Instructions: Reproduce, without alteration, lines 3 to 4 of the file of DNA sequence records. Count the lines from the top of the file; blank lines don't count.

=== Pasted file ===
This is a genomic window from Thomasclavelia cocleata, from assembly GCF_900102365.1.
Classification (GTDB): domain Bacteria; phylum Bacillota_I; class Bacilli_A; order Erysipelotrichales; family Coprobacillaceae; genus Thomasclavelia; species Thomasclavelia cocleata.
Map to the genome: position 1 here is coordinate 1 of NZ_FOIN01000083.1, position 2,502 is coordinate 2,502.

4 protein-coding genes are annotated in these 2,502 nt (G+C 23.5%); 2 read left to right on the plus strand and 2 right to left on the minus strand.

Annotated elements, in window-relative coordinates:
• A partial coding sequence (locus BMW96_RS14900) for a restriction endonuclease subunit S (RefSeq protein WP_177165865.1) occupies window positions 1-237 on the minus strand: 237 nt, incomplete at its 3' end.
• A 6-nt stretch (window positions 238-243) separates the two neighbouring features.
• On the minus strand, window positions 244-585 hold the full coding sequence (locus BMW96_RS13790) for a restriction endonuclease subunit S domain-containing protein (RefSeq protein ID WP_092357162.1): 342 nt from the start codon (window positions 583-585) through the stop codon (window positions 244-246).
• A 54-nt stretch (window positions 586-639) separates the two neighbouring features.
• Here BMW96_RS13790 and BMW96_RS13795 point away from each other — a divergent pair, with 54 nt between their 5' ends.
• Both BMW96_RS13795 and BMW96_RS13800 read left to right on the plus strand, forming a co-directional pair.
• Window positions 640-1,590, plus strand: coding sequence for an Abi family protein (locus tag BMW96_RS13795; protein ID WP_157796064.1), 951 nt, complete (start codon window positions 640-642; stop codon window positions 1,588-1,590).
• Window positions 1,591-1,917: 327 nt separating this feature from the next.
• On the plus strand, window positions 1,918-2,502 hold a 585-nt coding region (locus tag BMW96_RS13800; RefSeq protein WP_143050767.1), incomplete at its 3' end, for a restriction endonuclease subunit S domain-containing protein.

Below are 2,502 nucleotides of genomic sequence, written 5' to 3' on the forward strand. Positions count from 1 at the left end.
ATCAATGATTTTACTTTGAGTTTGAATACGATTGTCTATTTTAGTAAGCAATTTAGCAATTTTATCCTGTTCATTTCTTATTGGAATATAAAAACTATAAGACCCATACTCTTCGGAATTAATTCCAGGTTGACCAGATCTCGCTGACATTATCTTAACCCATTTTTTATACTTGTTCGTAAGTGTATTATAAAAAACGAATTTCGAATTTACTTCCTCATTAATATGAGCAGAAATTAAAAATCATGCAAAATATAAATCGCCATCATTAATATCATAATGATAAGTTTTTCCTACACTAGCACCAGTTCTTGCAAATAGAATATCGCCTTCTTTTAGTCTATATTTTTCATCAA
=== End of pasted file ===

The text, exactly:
Map to the genome: position 1 here is coordinate 1 of NZ_FOIN01000083.1, position 2,502 is coordinate 2,502.

4 protein-coding genes are annotated in these 2,502 nt (G+C 23.5%); 2 read left to right on the plus strand and 2 right to left on the minus strand.